The News Service
Protecting Our Parents: New Legislation Takes a Proactive Approach
Public policy, not market forces, should help struggling nursing homes improve. A bill introduced by Rep. Patrick Kennedy, D-R.I., leads the way by providing a variety of incentives.
Recent nursing home scandals in Rhode Island are only the latest in a long history of problems that have been repeated throughout the country. In the last six months alone, reports about poor care and outright abuse in nursing homes have surfaced in Massachusetts, Mississippi, California, Illinois, Missouri and Washington, D.C. We cannot ignore the headlines. The aging of the population, the continuing push to transform hospitals into intensive care units, and the sheer size of the aged and disabled population means that something like nursing homes will be with us for the foreseeable future – even if we invest more in home care services and alternatives like assisted living.
Nursing home scandals arise periodically because caring for other people’s mothers is hard work, poorly rewarded, heavily regulated but erratically monitored in an institutional environment where few of us would choose to spend our final months. Conflicts of fundamental values – safety vs. autonomy, homelike vs. sterile – abound, yet society requires nursing facilities to resolve them, when in our own homes we are free to make choices that reflect our own values. Resolving these conflicts means establishing a single definition of “good quality” when all of us recognize that we have many.
The difficult job of providing care in nursing homes is compounded by staffing shortages, inexperienced managers, inadequate reimbursement and competition for resources from other health care providers like hospitals, which have greater resources and garner more respect from the public.
Still, most nursing homes manage to serve their residents reasonably well. Recent research suggests that quality problems tend to be concentrated in about 15 percent of nursing homes, which tend to serve primarily poor, frequently minority, residents and have fewer staff. Those facilities engender more regulatory citations for deficient care.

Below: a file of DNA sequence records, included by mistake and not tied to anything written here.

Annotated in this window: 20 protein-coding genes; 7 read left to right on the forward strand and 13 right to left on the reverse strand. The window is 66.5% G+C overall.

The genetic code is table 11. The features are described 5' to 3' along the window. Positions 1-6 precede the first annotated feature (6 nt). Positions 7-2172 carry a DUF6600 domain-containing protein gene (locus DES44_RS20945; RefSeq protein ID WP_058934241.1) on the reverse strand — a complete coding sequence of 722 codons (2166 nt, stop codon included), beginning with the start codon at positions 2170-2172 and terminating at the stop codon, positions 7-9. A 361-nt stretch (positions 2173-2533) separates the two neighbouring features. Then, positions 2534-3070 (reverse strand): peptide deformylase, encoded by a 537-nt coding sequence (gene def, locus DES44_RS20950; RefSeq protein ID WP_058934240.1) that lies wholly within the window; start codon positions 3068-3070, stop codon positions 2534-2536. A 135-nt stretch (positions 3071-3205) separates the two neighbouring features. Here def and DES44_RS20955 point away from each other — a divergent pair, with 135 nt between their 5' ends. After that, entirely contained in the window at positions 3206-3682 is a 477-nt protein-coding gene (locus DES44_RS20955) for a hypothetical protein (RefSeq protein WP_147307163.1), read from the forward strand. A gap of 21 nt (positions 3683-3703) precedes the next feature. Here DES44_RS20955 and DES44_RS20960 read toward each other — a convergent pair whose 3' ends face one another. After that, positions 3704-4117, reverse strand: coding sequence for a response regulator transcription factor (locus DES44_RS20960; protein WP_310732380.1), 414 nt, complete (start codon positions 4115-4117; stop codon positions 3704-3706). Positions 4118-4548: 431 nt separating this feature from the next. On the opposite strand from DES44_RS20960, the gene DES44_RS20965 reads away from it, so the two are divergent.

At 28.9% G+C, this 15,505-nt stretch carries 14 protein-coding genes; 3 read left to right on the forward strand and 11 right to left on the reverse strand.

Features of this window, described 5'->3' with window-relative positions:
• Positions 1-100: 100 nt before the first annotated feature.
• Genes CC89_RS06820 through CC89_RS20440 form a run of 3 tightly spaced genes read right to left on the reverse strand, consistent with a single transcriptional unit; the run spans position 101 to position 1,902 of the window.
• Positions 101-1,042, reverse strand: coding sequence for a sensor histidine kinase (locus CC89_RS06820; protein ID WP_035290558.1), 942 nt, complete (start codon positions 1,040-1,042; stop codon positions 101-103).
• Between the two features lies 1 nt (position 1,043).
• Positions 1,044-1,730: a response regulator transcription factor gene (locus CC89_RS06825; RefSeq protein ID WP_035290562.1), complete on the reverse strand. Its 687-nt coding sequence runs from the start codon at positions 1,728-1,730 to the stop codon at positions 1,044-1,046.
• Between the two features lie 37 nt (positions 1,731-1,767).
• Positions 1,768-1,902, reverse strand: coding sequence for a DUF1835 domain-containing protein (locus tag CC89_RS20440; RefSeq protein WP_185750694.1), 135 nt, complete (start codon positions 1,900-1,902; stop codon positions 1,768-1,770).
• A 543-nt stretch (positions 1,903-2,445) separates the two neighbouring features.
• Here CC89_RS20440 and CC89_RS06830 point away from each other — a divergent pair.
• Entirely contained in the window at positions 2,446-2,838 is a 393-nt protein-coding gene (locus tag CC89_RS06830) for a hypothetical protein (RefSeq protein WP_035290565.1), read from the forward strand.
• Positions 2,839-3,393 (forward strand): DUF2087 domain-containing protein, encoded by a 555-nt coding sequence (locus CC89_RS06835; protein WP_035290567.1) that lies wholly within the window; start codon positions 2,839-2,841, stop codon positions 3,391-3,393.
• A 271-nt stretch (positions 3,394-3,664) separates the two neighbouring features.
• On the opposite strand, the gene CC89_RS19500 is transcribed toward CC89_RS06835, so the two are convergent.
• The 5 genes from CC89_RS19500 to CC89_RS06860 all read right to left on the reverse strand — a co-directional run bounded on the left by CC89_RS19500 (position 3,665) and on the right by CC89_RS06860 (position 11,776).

Recent national policies to stimulate competition by publishing quality “report cards” of nursing homes may result in these lower-tier homes closing, leaving rural and poor urban communities with fewer long-term care options and jobs. Rather than allowing the “invisible hand” of the market to disproportionately disadvantage certain groups, we believe that government should take a more proactive role in helping these facilities improve by attracting more and better staff, facilitating quality improvement efforts and finding ways to manage the societal risk of having underperforming providers serve vulnerable people.
Rep. Patrick Kennedy, D-R.I., has introduced legislation that establishes a national agenda to improve care in these facilities, which he terms as “under-served.” The “Managing Our Medicare and Medicaid Services and Protecting our Parents Act” proposes a loan repayment program, training programs and efforts to increase family involvement in nursing homes. Professional nursing staff and administrators could have educational loans partly forgiven, much as physicians can pay back educational loans by serving in rural areas. State-sponsored training programs and special quality improvement programs would be targeted at these facilities. Finally, the bill proposes reinstituting a requirement that states must pay facilities the cost of caring for residents and requests an increased federal share of funding to meet this need. We applaud this effort to target staff incentives and improvement resources at the facilities likely to need them the most. States could reinforce this by tying future increases in payment rates to increases in staffing.
Of course, if the ownership and management of these facilities are not able to turn them around, states must be able to exercise existing regulatory authority to protect the health and safety of the residents. If need be, this could include identifying alternate operators to administer the facility and serve residents’ needs while the fate of a chronically poor facility and the residents it serves is decided. The goal here is to align federal and state financing and payment incentives so that they are in concert with federal and state regulatory and quality review functions.